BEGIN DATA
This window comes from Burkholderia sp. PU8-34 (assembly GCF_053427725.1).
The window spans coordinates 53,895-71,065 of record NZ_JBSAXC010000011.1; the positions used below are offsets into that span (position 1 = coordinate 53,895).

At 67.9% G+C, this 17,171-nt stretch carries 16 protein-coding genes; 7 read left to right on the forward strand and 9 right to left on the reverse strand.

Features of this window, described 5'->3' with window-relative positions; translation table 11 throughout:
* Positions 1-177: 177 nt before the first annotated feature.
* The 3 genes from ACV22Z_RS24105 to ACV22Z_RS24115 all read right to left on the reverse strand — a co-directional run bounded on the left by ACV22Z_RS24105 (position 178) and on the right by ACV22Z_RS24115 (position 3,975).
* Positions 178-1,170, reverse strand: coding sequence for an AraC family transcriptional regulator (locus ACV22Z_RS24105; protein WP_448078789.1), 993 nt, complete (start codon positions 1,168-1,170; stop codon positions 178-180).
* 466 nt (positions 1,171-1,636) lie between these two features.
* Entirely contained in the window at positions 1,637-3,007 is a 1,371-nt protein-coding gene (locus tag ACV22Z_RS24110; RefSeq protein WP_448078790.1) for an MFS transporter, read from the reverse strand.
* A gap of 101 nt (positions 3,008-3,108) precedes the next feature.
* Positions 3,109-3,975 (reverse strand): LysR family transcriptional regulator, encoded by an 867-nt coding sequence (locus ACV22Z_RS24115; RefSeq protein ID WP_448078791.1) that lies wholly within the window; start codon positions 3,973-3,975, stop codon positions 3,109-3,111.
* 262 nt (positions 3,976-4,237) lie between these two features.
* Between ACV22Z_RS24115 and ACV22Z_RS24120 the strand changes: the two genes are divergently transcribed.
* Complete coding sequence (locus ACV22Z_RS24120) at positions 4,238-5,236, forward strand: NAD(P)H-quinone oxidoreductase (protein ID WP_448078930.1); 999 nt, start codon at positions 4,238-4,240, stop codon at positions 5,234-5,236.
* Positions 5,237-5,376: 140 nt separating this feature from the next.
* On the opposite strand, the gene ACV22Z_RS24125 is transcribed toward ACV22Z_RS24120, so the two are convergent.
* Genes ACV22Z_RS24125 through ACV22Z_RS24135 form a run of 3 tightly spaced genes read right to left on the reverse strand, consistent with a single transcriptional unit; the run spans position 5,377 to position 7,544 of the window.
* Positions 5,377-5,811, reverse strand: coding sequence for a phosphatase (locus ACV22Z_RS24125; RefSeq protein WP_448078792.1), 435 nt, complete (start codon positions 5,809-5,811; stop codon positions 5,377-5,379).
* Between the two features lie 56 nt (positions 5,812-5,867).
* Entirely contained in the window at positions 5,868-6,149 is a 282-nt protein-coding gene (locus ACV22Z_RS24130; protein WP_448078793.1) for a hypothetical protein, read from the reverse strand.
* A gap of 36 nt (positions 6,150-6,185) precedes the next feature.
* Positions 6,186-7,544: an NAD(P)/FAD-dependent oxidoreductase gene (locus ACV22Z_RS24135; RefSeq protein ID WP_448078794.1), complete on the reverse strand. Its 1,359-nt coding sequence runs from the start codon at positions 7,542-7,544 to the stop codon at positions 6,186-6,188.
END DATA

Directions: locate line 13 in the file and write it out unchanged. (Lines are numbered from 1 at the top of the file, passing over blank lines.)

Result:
* Between ACV22Z_RS24115 and ACV22Z_RS24120 the strand changes: the two genes are divergently transcribed.